A wealth tax is needed to save the Labour Party.
There appears to be a lot of support across the Labour Party for the broad concept of a wealth tax. We now have the need and opportunity to introduce one this year.
Of course we are not in power, but even the most optimistic of people anticipate that the Party’s income will be immediately decimated by the Tory Trade Union Bill.
What will happen, when this Bill receives Royal Assent, is that the unions will be forced to shift all their resources into re-recruiting their members, individual by individual and direct debit by direct debit. It will be a huge and absurd task that will be all-encompassing on union time and efforts this year.
Meanwhile the political funds will also require individual agreement with each person being required to sign up.
Considering how few trade unionists registered, for free, to participate in the Labour leadership ballot over the summer – the figure is less than 10% – it is hard to construe why many more than those people will choose to both pay a political levy and agree for that levy to go to the Labour Party.
This may change over the next few years, but the unions are going to be distracted in reversing this trend in the foreseeable future.
Hidden from the discussion of Labour’s big increase in membership is any analysis of who has joined as fee paying individual members, but a deeper examination will show that it is overwhelmingly the middle classes who are joining. One street in Islington North, with owner-occupiers living in multi-million pound properties, had 40 people over a 12 week period join the Party. Membership is now higher in the average Tory heartland seat than in the average Labour heartland seat. Within heartland areas it is again overwhelmingly the middle classes who have joined.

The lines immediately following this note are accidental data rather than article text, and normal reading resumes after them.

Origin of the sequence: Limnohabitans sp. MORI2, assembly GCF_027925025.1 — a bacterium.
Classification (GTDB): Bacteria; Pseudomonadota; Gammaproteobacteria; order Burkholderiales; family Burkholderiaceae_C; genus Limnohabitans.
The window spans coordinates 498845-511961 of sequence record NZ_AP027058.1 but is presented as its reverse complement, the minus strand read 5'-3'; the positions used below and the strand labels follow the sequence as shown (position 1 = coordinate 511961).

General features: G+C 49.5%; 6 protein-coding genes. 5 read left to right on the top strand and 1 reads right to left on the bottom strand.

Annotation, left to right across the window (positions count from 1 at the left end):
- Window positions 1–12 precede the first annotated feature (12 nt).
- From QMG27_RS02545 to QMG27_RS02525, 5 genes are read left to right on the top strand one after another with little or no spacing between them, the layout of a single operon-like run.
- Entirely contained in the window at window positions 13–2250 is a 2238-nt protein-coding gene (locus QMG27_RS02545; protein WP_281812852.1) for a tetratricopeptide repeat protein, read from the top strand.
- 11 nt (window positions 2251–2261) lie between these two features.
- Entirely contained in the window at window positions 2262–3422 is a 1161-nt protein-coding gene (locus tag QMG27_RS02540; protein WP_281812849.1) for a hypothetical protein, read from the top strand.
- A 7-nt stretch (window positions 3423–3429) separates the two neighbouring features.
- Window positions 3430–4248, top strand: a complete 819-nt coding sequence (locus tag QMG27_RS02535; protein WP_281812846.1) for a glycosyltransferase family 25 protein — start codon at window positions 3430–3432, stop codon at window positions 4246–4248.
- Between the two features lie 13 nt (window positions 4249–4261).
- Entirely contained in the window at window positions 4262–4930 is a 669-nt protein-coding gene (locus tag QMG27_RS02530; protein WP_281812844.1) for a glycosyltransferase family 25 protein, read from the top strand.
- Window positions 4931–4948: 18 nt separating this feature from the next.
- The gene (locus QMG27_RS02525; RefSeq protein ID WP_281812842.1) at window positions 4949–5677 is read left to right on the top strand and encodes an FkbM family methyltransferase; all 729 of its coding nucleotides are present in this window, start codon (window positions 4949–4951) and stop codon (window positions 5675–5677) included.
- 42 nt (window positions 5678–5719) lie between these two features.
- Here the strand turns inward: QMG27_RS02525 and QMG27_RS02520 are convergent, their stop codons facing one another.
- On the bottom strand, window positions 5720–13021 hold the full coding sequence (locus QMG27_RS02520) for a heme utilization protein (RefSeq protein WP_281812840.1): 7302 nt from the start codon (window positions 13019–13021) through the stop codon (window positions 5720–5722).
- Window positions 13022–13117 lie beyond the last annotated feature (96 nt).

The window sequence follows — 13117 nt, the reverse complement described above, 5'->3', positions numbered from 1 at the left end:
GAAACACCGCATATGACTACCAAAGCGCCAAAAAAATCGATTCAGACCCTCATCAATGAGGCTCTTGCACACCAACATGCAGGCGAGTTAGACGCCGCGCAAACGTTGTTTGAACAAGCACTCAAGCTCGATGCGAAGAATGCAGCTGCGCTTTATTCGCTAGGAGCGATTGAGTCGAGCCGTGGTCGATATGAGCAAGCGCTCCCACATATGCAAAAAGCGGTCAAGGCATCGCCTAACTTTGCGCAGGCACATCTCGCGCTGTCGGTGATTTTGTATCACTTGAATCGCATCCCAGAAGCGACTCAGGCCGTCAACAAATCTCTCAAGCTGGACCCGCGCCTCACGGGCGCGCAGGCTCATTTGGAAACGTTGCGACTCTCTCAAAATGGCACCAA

When Labour’s membership was last this high in 1997, there was a very different picture with a good mix of members coming from all backgrounds and classes. Of those who left the party over the years, it is mainly the middle class members who have recently re-joined. This is a big political problem: whilst the Labour Party has rapidly grown it is now conversely more distant from its traditional base – including in places like Islington.
But it also highlights how the current short–term crisis can be averted – that of bankruptcy. The Party has lost most of its bigger private donors and depleted trade union political funds will not be capable of again bridging this gap. This is why it is time for a Labour wealth tax. Those members with properties valued at over a million pounds should be expected to pay a Labour wealth tax of £1,000 a year to be a Labour Party member. It will raise significant money and it is entirely Socialist in its approach.
To consolidate these Socialist principles, the Labour wealth tax should be based on the total number of properties owned, so that those with second homes and property empires have the opportunity to make a more egalitarian contribution.
Some might want to label this as the Labour mansion tax, which in reality it is, but it is enabling the Socialist principle of redistribution of wealth which for many goes to the very core of the Labour Party’s values and priorities.
Those who happen to have seen their property dramatically escalate in value face the prospect of huge future benefits from this. Those who live in less prosperous areas do not have that luxury.
At a stroke, Labour can redress its financial crisis and push its values up to the fore. I am proposing that this change takes place with a rule change at the Labour Party conference this year.
This article was originally published on John Mann’s blog. It has been republished here with the permission of his office.